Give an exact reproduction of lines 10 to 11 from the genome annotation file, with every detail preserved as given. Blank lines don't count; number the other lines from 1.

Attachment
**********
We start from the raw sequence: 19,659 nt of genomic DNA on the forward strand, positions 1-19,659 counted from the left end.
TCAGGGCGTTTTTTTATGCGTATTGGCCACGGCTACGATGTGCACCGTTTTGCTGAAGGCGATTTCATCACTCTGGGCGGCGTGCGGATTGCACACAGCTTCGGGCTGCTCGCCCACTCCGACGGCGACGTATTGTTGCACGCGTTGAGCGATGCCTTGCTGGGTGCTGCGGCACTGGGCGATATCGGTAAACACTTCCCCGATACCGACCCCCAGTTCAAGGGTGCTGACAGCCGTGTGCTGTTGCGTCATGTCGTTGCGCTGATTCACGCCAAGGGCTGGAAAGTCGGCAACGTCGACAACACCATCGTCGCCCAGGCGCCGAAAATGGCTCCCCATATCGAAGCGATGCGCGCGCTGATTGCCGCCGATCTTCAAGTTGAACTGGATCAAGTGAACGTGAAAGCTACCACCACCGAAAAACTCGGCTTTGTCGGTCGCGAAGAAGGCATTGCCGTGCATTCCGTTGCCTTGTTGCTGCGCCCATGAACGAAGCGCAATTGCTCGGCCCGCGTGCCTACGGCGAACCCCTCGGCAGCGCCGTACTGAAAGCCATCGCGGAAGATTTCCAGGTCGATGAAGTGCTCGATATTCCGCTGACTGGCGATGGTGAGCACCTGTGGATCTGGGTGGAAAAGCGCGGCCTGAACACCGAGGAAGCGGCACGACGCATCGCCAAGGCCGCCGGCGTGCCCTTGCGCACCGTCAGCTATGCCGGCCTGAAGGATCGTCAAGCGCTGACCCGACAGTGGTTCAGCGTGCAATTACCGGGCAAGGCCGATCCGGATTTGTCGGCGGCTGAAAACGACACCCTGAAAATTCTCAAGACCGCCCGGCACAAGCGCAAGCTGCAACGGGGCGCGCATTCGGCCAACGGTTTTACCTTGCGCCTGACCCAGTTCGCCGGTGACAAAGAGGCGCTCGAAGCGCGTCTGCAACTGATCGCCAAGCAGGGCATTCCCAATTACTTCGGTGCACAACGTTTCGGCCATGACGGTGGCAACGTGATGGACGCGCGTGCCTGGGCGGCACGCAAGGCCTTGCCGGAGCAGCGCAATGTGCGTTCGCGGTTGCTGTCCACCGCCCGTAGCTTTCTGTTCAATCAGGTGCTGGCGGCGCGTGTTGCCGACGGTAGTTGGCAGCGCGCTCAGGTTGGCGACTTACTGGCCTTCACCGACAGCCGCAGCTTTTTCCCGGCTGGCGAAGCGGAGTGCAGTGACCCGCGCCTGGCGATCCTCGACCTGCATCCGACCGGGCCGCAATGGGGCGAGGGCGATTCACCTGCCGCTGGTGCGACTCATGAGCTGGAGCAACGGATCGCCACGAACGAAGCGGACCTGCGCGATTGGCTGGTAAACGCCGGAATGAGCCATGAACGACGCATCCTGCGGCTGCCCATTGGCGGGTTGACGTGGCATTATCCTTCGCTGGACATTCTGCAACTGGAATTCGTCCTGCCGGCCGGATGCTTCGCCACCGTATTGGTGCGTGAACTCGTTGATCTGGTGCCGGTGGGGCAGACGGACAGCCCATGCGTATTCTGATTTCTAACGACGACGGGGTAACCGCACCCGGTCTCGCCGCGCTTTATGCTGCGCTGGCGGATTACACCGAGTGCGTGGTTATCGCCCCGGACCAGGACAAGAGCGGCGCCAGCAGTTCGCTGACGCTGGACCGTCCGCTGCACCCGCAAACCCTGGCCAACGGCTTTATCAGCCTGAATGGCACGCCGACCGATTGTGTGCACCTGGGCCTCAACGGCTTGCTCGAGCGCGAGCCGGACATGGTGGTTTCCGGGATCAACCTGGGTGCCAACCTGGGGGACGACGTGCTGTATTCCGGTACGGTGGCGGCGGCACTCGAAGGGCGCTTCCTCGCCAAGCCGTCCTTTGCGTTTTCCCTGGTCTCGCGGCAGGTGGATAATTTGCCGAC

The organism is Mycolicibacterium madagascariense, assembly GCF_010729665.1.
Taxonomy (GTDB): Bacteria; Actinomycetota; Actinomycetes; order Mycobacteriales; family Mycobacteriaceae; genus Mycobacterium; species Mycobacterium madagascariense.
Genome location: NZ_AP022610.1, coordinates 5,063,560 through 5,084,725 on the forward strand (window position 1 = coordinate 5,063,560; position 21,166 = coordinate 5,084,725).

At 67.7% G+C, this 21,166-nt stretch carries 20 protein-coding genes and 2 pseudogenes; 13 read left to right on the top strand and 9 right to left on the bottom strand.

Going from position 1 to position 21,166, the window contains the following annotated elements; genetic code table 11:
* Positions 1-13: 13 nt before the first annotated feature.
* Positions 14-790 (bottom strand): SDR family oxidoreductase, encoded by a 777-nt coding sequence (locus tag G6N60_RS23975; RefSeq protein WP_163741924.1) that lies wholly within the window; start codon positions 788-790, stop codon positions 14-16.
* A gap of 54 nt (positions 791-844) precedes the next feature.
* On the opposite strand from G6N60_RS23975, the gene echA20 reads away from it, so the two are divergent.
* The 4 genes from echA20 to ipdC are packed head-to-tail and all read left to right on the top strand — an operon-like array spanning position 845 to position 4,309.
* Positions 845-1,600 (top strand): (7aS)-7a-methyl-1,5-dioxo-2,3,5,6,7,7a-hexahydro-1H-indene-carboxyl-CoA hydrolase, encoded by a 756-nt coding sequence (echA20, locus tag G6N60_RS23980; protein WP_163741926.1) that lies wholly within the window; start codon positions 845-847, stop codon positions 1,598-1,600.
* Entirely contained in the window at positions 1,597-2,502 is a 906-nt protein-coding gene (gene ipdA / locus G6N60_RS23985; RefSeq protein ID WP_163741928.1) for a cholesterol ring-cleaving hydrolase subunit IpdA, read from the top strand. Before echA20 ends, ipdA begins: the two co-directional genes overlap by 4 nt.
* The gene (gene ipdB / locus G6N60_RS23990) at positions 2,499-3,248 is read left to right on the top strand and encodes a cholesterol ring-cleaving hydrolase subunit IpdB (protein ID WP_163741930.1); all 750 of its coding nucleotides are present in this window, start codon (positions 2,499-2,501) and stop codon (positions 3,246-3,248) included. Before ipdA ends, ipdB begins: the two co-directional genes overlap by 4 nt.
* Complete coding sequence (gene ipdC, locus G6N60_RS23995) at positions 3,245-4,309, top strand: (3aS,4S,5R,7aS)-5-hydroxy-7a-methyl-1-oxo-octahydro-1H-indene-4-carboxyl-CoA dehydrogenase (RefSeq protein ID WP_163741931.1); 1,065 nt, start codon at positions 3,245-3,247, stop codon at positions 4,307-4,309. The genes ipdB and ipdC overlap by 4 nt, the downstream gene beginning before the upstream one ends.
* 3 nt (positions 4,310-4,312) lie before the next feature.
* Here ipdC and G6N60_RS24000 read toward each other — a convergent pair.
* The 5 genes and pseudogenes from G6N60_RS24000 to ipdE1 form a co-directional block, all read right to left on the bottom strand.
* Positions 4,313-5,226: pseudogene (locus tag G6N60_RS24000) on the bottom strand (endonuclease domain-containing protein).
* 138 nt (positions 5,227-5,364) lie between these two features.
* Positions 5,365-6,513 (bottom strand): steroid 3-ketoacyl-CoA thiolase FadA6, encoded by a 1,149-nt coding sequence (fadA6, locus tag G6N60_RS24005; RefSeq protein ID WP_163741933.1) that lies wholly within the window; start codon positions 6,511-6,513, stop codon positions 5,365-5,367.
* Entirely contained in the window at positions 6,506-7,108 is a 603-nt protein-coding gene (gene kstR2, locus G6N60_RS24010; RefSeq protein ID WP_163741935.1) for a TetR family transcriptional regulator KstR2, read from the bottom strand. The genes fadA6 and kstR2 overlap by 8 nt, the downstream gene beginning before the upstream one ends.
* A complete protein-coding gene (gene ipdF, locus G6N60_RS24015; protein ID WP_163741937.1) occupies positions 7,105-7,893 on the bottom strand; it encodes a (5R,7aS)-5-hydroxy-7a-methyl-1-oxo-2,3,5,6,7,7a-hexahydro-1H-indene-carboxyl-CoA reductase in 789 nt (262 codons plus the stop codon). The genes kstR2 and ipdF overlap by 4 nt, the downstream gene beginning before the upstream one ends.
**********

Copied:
* A gap of 54 nt (positions 791-844) precedes the next feature.
* On the opposite strand from G6N60_RS23975, the gene echA20 reads away from it, so the two are divergent.